By Rachel Krueger
Steve Carell made the more-or-less-already-official rumors official when he announced that he really will be leaving “The Office” after his contract is up in 2011, thoroughly surprising everyone who thought “That will probably be my last year” was Italian for “I’m holding out for teh moneys.”
I like “The Office” as much as the next girl-who-watched-the-first-three-seasons-zealously-and-then-started-watching-seasons-in-fits-and-starts-and-sort-of-ran-out-of-steam-circa-Christmas-and-hasn’t-really-gotten-around-to-finishing-this-season-yet. But I feel like by this point people mostly only watch it because hey look, it’s on.
Because all of the major categories of Things That Happen have been exhausted. Whole new slew of characters, for up-shaking purposes? Check. Michael Scott leaving and setting up a rival company, with hilarious and predictably faily results? Check. Ryan the Temp becoming a corporate bitch? Hella check. Jim and Pam finally hooking up, Jim and Pam finally getting married, Jim and Pam having a baby (no “finally” here; this shit is shotgun)? Checkkkkk. Other than minor variations (uhhh, maybe Andy gets pregnant? Phyllis takes off her shirt at the Christmas party this time?), all the good jokes have bin dun.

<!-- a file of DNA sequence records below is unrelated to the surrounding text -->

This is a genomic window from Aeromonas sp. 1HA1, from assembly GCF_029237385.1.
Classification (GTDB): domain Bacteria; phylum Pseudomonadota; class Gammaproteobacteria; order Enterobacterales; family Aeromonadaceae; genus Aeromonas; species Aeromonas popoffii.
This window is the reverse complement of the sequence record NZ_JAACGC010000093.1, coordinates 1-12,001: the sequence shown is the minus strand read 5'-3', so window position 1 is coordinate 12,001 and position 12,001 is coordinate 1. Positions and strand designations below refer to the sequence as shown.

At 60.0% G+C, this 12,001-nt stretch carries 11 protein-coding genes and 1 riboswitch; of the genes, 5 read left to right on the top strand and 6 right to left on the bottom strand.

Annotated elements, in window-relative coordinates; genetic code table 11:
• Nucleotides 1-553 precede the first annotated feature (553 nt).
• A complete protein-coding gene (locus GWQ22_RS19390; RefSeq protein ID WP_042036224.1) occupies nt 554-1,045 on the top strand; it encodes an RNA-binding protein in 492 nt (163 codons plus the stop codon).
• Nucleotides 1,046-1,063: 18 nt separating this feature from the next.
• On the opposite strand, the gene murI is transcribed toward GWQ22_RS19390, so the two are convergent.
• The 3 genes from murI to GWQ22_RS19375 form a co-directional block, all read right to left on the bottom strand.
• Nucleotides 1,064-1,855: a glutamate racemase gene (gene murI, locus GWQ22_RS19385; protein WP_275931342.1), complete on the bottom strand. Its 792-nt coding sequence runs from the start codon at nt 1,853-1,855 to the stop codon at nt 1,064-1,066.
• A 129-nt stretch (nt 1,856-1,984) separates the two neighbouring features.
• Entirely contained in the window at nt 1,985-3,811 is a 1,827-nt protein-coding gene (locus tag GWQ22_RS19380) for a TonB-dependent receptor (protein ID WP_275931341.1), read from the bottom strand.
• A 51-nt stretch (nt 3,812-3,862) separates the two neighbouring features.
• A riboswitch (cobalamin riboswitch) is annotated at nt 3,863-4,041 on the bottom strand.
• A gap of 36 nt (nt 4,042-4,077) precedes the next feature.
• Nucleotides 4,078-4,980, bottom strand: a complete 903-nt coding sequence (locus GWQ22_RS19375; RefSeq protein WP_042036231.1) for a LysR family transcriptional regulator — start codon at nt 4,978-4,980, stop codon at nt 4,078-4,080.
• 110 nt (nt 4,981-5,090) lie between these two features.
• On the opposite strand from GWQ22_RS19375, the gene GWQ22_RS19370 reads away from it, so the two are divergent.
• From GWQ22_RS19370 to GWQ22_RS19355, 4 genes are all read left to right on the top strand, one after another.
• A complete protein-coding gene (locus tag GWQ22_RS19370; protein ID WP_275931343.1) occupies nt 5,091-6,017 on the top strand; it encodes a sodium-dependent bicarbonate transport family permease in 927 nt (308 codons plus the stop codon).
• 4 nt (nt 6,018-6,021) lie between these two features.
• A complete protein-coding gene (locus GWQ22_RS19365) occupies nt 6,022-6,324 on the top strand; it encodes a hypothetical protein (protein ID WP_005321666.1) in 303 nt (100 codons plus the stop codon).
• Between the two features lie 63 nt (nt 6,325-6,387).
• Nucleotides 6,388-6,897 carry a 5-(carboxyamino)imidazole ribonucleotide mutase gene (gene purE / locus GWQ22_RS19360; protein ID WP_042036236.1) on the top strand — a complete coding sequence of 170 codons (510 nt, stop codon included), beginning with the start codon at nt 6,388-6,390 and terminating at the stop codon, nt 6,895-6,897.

Predictably, though, people have started shouting random, nonsensical shit to drag the glory out a few more seasons. A Dwight-and-Mose spin-off! Replace Carell with Charlie Sheen because it worked for “Spin City” (did it work for “Spin City”?)! Throw Creed on some water skis and bring in a shark! People hate to see a thing they love die with dignity and grace.
And the Seinfeld Precedent is being evoked on both sides. Granted, “Seinfeld” made it to 10 seasons before exiting the scene (“The Office” is only going into its seventh), the cast left while the show was still funny, or at least ratings-y. Carell’s departure leaves “The Office” on a knife’s edge between refreshedly hilarious and unspeakably bad, and a good stiff breeze could blow it either way.
The mighty peacock should take advantage of this natural pinching off point and let “The Office” join the ranks of those few shows that chose when to leave the party. I’d hate to see it stick around, becoming increasingly disheveled and ornery, until it gets kicked out on its ass.